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Markdown is an alternative to HTML (Hypertext Markup Language) for producing formatted text, specially for web content.

The chief advantage of Markdown is the simplicity of it’s syntax. As an example, compare the syntax for bulleted lists between HTML and Markdown

Desired ResultHTML syntaxMarkdown syntax
  • Thing one
  • Thing two
  • Thing three
  <li>Thing one</li>
  <li>Thing two</li>
  <li>Thing three</li>
* Thing one
* Thing two
* Thing three

Or the difference between the syntax for hyperlinks:

Desired Result

Visit UC Santa Barbara

HTML syntax
Visit <a href="">UC Santa Barbara</a>
Markdown syntax
Visit [UC Santa Barbara](

A key advantage is for source code. Suppose you want the following C++ source code to appear on a web page:

   cout << "Hello, World" << endl;

While the <pre> tag can be used for source code (e.g. Java, C++, etc.), there is still the problem that many characters have to be escaped.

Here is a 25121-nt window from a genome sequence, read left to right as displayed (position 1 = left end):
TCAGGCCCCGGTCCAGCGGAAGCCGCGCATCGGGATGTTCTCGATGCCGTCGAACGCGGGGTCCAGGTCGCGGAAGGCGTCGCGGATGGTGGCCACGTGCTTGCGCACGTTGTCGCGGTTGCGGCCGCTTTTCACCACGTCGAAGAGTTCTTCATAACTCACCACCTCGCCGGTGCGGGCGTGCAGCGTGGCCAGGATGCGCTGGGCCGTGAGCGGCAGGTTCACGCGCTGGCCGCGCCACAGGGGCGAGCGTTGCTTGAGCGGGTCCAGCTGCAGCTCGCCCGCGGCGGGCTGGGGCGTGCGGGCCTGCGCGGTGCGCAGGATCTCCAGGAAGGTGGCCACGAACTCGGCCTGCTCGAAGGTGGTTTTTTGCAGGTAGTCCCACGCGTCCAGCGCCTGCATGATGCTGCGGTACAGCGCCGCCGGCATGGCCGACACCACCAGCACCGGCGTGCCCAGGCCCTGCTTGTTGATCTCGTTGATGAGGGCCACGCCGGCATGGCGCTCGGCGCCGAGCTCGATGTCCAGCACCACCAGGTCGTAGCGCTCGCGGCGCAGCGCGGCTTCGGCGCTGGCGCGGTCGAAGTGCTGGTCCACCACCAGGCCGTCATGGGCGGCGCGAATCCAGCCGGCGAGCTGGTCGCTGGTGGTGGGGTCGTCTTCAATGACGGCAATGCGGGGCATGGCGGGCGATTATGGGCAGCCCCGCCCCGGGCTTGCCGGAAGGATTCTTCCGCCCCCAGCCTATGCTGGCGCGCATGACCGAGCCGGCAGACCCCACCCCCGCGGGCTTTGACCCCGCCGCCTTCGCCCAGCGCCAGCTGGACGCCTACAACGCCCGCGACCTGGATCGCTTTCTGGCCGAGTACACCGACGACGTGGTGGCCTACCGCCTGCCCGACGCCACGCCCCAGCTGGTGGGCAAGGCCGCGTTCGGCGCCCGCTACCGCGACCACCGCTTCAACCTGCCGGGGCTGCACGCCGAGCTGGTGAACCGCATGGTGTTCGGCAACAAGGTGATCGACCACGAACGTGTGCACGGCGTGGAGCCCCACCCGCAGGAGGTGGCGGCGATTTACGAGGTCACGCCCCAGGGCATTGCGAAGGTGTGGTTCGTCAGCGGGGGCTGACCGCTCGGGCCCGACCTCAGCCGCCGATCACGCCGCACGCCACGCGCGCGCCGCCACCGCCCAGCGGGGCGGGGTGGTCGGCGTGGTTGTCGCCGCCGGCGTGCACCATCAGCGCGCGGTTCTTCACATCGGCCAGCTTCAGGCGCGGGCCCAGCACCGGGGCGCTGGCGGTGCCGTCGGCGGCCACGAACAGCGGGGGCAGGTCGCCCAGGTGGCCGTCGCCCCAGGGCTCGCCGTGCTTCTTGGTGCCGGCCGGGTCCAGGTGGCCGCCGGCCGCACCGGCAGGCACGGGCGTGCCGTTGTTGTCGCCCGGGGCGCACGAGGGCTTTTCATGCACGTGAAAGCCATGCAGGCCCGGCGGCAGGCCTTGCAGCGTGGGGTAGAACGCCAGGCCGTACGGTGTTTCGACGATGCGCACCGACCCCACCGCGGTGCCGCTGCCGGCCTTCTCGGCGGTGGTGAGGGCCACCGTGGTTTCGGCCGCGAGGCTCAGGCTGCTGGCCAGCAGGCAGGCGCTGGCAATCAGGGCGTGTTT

For example, the following is not legal HTML:

  cout << "Hello, World" << endl;

The problems are highlighted here (by the automatic syntax highlighing of Markdown):

  cout << "Hello, World" << endl;

To be strictly compliant HTML, this woudl have to be written as:

   cout &lt;&lt; &quot;Hello, World&quot; &lt;&lt; endl;

That is obviously inconvenient. Instead, in Markdown, one can simply write:

   cout << "Hello, World" << endl;

And get this

   cout << "Hello, World" << endl;

(Note that many systems that support Markdown processing have built-in syntax highlighting.)